Nava say Nava

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Nava say Nava

If you're not watching this afternoon's Red Sox game, then congratulations, you have a job! But you also missed the latest chapter in one of the true feel good stories of this generally dreary season:

Daniel Nava.

The 29-year-old outfielder is obviously best known for what happened on the night June 12, 2010 when he was called up from Pawtucket and hit a grand slam on the first pitch of his major league career. He became only the second player in history to smack a salami on the first pitch he saw (Kevin Kouzmanoff is other) and quickly became the talk of the town.

The more we learned about Nava, the more we liked (for instance, the story about him and Erin Andrews), but sadly, he didn't stick. The Sox sent him back to minors in July, and while he did have a few more sips of coffee that season, he never made an impact, and NEVER hit another home run in 160 subsequent at-bats.

The following year (aka last May), Nava was designated for assignment, and passed through waivers without a sniff. As a result, he returned to Pawtucket, but you had to figure that was it for his Major League career. One pitch, one grand slam. And that's wrap.

That wasn't a wrap.

After playing through a full minor league season without a call from the big boys, and after just about every other outfielder in the organization was struck down with injury this season Nava got another chance.

On May 14, he started in left field for the Sox

. . . and hasn't left the line-up since.

Coming into today, Nava was hitting .324 on the year, with one home run (which came 171 at-bats after that first one) and 10 RBI. He's not making a case for an All-Star nod, but he's been all kinds of consistent, and played a legitimate role in the Sox recent stretch of victories.

He's taken this unlikely latest opportunity to play in the big leagues and run like the wind.

And that brings us back to this afternoon.

It's the top of the sixth, with the scored tied at two, and Daniel Nava drives a 2-0 pitch out of Camden Yards. A solo homer to give the Sox a 3-2.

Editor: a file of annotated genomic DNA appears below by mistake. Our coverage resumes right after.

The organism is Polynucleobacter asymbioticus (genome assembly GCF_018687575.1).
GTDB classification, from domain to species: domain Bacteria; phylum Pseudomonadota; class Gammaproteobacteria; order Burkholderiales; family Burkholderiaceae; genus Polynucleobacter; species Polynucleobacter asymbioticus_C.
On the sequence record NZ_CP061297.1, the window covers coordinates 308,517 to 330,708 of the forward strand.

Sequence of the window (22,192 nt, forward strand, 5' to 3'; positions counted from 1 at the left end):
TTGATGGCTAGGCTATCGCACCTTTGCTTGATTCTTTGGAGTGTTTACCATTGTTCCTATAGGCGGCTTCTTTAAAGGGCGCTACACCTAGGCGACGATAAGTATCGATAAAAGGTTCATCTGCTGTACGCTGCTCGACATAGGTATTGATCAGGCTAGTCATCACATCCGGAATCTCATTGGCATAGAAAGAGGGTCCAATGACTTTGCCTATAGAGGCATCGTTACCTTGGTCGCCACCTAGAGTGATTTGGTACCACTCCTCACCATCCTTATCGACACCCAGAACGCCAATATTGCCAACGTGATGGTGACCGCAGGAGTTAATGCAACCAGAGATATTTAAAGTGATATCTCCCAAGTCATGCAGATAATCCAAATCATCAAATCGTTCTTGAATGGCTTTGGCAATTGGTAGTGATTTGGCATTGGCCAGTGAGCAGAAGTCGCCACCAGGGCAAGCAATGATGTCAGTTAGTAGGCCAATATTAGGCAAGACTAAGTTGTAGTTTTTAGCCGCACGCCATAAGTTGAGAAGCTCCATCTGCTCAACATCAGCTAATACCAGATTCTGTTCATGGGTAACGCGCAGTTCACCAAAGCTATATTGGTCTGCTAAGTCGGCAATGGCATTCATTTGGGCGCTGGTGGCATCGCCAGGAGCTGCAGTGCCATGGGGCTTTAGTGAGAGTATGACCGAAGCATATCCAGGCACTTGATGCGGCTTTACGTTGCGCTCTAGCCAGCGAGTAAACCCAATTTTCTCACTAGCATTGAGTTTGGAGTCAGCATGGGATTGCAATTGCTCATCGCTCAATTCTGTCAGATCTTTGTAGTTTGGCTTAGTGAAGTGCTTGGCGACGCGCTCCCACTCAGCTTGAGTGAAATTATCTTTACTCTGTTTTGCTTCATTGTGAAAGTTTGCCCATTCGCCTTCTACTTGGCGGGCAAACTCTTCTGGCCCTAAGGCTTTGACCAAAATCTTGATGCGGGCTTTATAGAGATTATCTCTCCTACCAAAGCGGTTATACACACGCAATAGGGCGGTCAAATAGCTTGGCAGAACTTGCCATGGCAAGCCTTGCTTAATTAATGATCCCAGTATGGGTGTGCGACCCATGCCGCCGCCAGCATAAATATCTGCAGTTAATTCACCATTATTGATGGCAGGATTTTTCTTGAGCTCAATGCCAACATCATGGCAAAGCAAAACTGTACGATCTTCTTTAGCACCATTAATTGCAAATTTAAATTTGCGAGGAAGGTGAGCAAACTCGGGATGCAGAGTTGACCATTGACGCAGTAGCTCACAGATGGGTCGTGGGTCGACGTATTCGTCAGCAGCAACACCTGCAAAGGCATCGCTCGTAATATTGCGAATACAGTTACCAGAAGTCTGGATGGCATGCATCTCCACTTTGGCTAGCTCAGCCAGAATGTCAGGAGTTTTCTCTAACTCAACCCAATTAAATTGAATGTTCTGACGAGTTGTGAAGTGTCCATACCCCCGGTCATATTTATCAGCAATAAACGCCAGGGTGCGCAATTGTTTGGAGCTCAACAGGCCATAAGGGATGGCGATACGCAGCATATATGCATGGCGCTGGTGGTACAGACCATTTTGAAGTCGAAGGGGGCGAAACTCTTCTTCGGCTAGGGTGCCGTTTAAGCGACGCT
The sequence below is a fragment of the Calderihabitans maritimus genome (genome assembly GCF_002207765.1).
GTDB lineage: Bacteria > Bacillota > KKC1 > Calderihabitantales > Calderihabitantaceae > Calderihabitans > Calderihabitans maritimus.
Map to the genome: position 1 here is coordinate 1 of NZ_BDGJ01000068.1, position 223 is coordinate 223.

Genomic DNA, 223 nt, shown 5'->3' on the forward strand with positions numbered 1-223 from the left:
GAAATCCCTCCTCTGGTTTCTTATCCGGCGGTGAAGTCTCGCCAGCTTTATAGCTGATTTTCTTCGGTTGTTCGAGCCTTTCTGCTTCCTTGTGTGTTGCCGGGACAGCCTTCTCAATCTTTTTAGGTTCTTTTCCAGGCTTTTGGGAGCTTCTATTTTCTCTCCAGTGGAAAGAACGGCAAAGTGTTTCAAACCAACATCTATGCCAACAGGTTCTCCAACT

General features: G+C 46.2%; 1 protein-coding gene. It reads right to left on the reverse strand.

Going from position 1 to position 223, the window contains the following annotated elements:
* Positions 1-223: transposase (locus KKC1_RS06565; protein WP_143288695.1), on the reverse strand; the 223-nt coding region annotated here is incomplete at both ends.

It was the second homer of Nava's season, the third of his career, and for all we know it may very well be his last. But for now, the feel good story only gets better. If only Erin Andrews could see him now.

Oh right, she can.

Hi, Erin!

Rich can be reached at rlevine@comcastsportsnet.com. Follow Rich on Twitter at http:twitter.comrich_levine

Report: Aroldis Chapman, Yankees reach deal for $86M, 5 years

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Report: Aroldis Chapman, Yankees reach deal for $86M, 5 years

OXON HILL, Md. - Aroldis Chapman found a spot in a most familiar bullpen - a very rich spot, too.

The hard-throwing closer reached agreement to return to the New York Yankees on Wednesday night with the highest-priced contract ever for a relief pitcher, an $86 million deal for five years.

A person familiar with the negotiations told The Associated Press that the contract was pending a physical. The person spoke on condition of anonymity because the deal was not yet complete.

Once it's done, the 28-year-old lefty whose fastballs routinely top 100 mph would shatter the previous richest contract for a reliever - that was the $62 million, four-year deal Mark Melancon signed with San Francisco just a couple days ago during the winter meetings.

Chapman was acquired by New York from the Cincinnati Reds last offseason, then missed the first 29 games of the season due to a domestic violence suspension from Major League Baseball. The Cuban was traded to the Chicago Cubs in late July and helped them win the World Series, becoming a free agent when it was over.

Chapman went 4-1 with 36 saves and a 1.55 ERA in a combined 59 games for the Yankees and Cubs. He struggled some in the postseason as the Cubs beat Cleveland for their first championship since 1908.

With the Yankees this season, Chapman teamed with Andrew Miller and Dellin Betances in one of the most dominant bullpens in baseball history. Miller was later traded to Cleveland, but Betances is still with New York.

Earlier this week, Yankees general manager Brian Cashman said the team was interested in both Chapman and fellow free agent closer Kenley Jansen. The Yankees had already made one deal at these meetings, signing slugger Matt Holliday, before paying a lot more to bring Chapman back to the Bronx.

Fox Sports first reported the agreement.

CSN CHICAGO: Yoan Moncada 'thrilled' to reunite with Jose Abreu on White Sox

CSN CHICAGO: Yoan Moncada 'thrilled' to reunite with Jose Abreu on White Sox

Yoan Moncada and Jose Abreu are back together.

The two Cuban natives were teammates in 2012 when they played for Cienfuegos in Cuba, and now they'll be in the same dugout once again — this time in Chicago.

"To get the opportunity to play with him right now in the United States, it's an honor for me," Moncada said through a translator on a conference call Wednesday. "I'm thrilled with that."

Click here for the complete story on CSNChicago.com